So, we have an obligation to proclaim the gospel knowing that Jesus Christ and the Holy Spirit will burn the truths that are in it on the hearts of the persons who are prepared for it but never would’ve happened without dialog.
If we are going to talk about what other people believe we have an absolute divine commission to be accurate in what we say about their faiths. I teach comparative world religions and I want anybody who walks out of my classroom to say, and if they were of the faith about which I was talking, I want them to be able to say, “Yeah, that was my faith and you’ve represented it correctly; you’ve represented it accurately. I might’ve said it a little differently or something but yes, that was my faith.”
If I want somebody to do that with mine I have the absolute obligation to do it with theirs. I think I do fairly well with Christianity, I’m still learning and growing in Islam, in Hinduism, in Buddhism and others that I teach, but that is something that I feel is absolutely incumbent upon me as I teach the faith of others.
Krister Stendahl, who is a well-known New Testament scholar in Matthean studies and who is also the Bishop of Stockholm, Sweden-a Lutheran Bishop-held a press conference in Stockholm in the stake center there when we were building our temple. He called the press conference because he wanted to talk about his Mormon neighbors and what they were doing and so on, and in the context of that talk he gave three criteria for interfaith dialog.
The first was if you want to know what your religiously diverse neighbor believes, ask an active knowledgeable participating member of that faith. Don’t ask somebody who belongs to Ex-Mormons for Jesus what the Latter-day Saints believe. You’re liable to get a biased opinion-but of course they tell you the truth where we don’t, right? I remember as pastor at the First Presbyterian Church in Mesa I was asked to teach a class on Mormonism because I was an ex-Mormon. I said okay I’ll do that but let me first teach you what the reform tradition is about and then I’ll do the Mormon thing. Well I did the Mormon thing but I invited my Mormon neighbors to come in and tell them what they believe. That was the first time, living side by side with these people for years, that they had ever heard what a Mormon actually believed, and yet they’d had all sorts of social intercourse over time with them. So, consult an active knowledgeable believing member of that faith if you want to know what it believes.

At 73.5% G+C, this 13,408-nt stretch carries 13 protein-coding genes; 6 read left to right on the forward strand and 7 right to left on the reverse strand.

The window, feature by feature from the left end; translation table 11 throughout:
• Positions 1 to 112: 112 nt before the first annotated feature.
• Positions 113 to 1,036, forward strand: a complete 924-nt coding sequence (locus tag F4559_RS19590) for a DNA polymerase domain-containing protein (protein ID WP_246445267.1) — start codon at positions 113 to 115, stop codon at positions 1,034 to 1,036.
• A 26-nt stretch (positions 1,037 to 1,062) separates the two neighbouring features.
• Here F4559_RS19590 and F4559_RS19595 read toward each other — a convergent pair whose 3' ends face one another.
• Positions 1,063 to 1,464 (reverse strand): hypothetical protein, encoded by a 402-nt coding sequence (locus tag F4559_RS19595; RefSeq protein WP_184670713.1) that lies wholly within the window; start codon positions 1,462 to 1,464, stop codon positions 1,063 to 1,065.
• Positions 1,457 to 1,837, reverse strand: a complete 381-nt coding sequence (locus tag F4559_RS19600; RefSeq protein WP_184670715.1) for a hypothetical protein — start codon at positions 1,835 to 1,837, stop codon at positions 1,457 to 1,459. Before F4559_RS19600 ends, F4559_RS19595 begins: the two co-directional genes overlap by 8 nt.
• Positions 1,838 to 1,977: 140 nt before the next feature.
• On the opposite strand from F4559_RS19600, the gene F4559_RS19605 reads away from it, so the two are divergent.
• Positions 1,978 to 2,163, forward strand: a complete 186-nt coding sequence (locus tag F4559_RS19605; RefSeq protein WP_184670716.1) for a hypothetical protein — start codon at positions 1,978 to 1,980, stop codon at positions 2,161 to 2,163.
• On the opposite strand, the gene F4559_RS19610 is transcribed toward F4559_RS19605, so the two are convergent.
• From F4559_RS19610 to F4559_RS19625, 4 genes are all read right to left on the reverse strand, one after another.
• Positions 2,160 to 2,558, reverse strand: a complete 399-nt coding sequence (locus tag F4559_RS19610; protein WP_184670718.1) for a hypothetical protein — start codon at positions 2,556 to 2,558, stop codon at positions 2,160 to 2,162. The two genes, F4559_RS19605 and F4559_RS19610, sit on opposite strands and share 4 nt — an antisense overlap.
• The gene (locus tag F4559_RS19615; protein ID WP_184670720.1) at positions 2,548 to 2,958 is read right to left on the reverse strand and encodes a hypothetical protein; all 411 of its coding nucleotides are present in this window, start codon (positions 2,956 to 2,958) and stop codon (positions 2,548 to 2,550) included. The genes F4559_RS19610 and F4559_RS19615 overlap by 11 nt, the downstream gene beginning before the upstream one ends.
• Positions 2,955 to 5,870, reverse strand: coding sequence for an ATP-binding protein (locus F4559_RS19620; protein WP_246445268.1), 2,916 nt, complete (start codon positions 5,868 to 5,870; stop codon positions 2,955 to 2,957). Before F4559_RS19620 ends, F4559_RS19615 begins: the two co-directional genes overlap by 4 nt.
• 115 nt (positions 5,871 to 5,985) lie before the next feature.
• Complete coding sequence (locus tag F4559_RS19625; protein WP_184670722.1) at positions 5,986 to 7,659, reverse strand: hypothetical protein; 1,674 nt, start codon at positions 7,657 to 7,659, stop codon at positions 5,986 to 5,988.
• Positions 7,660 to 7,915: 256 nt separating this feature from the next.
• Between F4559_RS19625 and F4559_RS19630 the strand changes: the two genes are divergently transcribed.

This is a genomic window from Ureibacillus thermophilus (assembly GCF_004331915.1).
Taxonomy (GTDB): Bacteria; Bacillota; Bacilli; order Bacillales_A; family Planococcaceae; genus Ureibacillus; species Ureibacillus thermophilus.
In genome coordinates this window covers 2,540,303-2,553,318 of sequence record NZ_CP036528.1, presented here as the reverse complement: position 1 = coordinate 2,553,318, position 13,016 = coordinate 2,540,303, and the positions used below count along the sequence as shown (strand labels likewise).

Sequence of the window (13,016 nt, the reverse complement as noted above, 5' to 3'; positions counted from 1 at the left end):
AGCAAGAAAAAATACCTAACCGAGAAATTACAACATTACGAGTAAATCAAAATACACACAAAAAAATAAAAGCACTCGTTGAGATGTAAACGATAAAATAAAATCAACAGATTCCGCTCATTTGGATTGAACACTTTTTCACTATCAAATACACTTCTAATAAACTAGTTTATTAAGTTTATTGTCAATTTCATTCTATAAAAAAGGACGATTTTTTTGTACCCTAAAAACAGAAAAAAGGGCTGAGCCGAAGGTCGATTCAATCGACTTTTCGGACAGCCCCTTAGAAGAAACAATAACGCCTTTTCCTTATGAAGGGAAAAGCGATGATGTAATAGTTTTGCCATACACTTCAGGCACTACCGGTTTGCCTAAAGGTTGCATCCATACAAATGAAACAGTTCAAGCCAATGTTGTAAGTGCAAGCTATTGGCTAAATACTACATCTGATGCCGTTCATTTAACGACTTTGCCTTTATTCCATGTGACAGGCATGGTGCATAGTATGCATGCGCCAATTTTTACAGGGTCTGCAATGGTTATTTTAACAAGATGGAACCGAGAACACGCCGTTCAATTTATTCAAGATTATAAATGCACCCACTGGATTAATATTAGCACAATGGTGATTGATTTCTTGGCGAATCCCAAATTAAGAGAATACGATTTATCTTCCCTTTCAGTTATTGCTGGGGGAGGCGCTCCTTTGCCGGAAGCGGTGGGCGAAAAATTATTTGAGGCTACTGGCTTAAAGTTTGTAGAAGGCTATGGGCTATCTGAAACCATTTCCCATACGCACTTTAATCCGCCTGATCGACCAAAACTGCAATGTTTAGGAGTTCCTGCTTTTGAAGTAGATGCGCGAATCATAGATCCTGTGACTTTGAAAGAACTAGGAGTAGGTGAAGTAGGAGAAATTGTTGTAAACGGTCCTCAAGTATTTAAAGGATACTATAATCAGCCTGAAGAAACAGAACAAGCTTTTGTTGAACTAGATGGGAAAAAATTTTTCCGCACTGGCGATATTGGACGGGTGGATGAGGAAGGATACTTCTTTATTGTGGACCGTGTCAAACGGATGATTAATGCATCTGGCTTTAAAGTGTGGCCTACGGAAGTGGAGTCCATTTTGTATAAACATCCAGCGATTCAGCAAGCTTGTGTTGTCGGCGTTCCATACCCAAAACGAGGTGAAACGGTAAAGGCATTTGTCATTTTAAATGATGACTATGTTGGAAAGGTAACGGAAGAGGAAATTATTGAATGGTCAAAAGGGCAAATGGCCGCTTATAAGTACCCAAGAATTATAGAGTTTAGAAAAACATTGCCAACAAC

Secondly, if you’re going to compare-and we always do-compare your best with their best. So often we want to show what’s good about ours and what’s lousy about theirs. We can find all sorts of things that are lousy about other people’s faiths because there are human beings involved in it. Well, I have news for you, as a bishop now a second time around I know there are lousy things about Mormons, too, that we could point to. That’s not what I want to be judged on; I want to be judged on the things that are best in my faith and I want to look at the best that other people have to offer to the world.
Thirdly, Stendahl said leave room for holy envy. To show what he meant he said, “Isn’t it wonderful that there is a group of people among us who believe that God’s grace is so all encompassing, that extends not only to the living, but also to the dead.” Lutherans don’t have anything like that. He was willing to recognize the good and beautiful and not try to one-up it. Leave room for holy envy.
So dialog can be tremendously useful. I’ve been involved for 4-5 years now in an Evangelical-Mormon dialog group. We’ve been meeting about twice a year and talking about various aspects of our faiths and looking to see where there are points of commonality and points of difference. And we’ve finally come to the realization that there are really two differences: The First Vision and authority. That’s about what we boil it down to; we can get along on most other theological points.
By the way, Mike quoted Richard Mouw of Fuller Theological Seminary, where that film was made, or that tape of Mouw was made a couple of years ago. Richard has said that were he to be asked today what he would say about the Book of Abraham, his statement would be very different as a product of that dialog.